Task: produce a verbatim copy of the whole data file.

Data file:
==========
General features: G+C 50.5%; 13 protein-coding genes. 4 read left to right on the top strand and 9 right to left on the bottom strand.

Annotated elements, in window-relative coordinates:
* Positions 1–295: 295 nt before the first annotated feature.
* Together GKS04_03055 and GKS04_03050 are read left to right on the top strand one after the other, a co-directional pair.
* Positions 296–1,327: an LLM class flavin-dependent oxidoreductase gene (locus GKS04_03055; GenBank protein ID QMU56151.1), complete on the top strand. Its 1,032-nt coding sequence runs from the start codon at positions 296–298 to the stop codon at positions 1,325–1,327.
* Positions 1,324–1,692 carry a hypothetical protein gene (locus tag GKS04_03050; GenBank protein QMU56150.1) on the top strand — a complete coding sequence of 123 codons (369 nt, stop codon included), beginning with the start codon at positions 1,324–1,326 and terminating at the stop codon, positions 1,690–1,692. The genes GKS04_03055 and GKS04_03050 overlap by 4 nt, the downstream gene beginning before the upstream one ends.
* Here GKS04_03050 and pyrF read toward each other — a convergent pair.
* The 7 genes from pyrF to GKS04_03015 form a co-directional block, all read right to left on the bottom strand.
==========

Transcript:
General features: G+C 50.5%; 13 protein-coding genes. 4 read left to right on the top strand and 9 right to left on the bottom strand.

Annotated elements, in window-relative coordinates:
* Positions 1–295: 295 nt before the first annotated feature.
* Together GKS04_03055 and GKS04_03050 are read left to right on the top strand one after the other, a co-directional pair.
* Positions 296–1,327: an LLM class flavin-dependent oxidoreductase gene (locus GKS04_03055; GenBank protein ID QMU56151.1), complete on the top strand. Its 1,032-nt coding sequence runs from the start codon at positions 296–298 to the stop codon at positions 1,325–1,327.
* Positions 1,324–1,692 carry a hypothetical protein gene (locus tag GKS04_03050; GenBank protein QMU56150.1) on the top strand — a complete coding sequence of 123 codons (369 nt, stop codon included), beginning with the start codon at positions 1,324–1,326 and terminating at the stop codon, positions 1,690–1,692. The genes GKS04_03055 and GKS04_03050 overlap by 4 nt, the downstream gene beginning before the upstream one ends.
* Here GKS04_03050 and pyrF read toward each other — a convergent pair.
* The 7 genes from pyrF to GKS04_03015 form a co-directional block, all read right to left on the bottom strand.